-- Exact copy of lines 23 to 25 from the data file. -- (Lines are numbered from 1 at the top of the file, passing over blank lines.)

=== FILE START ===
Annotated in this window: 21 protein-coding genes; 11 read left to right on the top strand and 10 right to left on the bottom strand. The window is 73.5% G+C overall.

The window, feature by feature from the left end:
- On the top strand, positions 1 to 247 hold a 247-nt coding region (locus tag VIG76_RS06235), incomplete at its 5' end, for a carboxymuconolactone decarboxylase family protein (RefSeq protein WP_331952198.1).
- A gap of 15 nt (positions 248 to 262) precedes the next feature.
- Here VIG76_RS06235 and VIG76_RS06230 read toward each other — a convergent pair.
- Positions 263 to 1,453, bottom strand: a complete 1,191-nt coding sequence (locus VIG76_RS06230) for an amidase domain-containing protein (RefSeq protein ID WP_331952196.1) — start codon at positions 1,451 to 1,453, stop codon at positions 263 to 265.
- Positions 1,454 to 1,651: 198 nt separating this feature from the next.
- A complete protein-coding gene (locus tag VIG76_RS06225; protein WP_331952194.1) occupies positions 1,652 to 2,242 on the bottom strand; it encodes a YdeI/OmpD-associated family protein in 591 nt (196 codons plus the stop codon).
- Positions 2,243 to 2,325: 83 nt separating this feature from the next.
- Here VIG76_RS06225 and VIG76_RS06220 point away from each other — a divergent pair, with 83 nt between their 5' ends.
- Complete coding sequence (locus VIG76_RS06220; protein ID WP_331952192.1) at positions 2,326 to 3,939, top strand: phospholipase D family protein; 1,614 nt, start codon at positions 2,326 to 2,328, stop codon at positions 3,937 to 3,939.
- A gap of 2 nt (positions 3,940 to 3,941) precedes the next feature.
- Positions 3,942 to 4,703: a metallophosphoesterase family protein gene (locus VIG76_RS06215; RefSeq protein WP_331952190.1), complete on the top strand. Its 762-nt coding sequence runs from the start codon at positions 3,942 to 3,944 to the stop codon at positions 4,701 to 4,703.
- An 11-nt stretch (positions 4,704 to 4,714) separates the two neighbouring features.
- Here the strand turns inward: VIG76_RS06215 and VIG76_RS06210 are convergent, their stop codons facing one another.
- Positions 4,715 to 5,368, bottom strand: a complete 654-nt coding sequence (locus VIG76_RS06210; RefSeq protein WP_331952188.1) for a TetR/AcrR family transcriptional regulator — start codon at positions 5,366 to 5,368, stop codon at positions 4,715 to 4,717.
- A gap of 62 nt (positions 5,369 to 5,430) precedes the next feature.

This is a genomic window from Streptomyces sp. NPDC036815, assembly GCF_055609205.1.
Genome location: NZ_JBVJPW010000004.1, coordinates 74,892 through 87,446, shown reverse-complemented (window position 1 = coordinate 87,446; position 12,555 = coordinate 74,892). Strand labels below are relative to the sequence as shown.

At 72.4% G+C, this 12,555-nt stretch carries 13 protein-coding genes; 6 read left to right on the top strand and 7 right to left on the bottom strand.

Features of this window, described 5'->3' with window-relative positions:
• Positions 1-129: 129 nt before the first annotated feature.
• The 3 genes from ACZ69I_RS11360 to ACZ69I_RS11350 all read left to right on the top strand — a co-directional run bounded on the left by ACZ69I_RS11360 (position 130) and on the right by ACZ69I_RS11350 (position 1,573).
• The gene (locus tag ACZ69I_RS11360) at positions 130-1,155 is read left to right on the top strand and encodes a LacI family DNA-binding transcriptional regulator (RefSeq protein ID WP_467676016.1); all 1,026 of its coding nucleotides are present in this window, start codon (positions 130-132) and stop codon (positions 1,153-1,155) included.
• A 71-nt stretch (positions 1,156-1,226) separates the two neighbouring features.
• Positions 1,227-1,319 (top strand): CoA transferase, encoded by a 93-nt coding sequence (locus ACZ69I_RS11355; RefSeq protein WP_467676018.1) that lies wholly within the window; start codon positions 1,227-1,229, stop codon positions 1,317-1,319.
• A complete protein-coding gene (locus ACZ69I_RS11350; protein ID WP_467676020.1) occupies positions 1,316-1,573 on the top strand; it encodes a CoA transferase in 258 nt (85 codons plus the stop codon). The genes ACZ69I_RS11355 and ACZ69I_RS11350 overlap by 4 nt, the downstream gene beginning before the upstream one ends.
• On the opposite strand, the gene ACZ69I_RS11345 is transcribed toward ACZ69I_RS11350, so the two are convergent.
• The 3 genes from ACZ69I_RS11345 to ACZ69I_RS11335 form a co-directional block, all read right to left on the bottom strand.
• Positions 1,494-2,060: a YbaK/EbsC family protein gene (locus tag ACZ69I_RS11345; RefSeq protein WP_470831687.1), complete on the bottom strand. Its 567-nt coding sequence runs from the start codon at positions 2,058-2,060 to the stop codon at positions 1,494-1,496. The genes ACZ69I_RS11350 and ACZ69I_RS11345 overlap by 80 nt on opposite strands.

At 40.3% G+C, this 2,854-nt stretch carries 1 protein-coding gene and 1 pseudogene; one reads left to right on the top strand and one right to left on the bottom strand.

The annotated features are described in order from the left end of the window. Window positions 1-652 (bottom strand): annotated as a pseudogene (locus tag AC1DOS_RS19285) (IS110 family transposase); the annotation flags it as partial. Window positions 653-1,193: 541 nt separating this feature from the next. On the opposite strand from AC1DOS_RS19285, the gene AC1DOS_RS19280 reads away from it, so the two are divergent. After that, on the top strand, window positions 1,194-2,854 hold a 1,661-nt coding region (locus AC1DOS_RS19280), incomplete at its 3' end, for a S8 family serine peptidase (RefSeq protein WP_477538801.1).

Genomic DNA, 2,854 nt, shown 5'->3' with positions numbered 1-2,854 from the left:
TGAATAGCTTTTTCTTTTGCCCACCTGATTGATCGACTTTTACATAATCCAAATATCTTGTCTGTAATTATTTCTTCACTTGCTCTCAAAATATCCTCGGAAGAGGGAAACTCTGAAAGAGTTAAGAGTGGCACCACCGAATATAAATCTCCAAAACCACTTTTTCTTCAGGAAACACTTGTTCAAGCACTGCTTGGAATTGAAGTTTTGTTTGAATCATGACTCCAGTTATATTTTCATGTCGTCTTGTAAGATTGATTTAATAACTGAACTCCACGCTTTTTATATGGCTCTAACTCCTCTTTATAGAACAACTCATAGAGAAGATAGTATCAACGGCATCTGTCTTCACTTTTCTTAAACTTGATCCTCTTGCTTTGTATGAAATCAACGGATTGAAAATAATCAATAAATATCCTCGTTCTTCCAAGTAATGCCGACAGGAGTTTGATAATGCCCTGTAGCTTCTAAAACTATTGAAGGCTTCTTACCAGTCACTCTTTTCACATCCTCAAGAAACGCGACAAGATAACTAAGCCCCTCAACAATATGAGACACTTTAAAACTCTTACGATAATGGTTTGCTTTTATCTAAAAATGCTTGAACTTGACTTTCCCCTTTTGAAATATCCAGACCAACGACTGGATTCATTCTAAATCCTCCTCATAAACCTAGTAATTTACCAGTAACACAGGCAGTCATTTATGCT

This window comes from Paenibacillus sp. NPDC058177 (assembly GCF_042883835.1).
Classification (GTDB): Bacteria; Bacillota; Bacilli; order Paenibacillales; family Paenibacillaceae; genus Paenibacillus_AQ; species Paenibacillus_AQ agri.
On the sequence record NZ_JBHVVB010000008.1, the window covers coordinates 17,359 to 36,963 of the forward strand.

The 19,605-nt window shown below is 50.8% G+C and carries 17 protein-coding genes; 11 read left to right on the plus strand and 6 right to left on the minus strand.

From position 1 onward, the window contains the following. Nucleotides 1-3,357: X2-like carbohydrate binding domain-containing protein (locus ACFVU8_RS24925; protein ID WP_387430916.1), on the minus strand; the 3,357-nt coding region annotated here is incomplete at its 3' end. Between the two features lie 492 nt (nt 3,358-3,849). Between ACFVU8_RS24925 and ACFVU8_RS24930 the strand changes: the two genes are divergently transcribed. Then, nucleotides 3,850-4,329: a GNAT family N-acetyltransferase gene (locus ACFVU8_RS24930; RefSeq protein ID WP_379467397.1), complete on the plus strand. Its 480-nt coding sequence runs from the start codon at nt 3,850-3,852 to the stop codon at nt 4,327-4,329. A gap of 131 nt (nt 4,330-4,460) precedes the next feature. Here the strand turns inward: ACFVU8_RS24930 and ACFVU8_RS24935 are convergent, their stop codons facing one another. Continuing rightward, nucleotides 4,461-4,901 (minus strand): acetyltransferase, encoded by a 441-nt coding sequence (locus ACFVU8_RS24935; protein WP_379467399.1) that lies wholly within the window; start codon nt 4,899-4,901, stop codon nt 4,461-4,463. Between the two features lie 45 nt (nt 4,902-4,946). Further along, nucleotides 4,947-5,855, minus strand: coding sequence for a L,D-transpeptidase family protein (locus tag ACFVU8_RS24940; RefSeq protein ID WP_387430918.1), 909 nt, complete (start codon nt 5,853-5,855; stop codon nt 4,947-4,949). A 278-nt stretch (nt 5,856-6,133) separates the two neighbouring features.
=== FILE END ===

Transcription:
• The 3 genes from ACZ69I_RS11360 to ACZ69I_RS11350 all read left to right on the top strand — a co-directional run bounded on the left by ACZ69I_RS11360 (position 130) and on the right by ACZ69I_RS11350 (position 1,573).
• The gene (locus tag ACZ69I_RS11360) at positions 130-1,155 is read left to right on the top strand and encodes a LacI family DNA-binding transcriptional regulator (RefSeq protein ID WP_467676016.1); all 1,026 of its coding nucleotides are present in this window, start codon (positions 130-132) and stop codon (positions 1,153-1,155) included.
• A 71-nt stretch (positions 1,156-1,226) separates the two neighbouring features.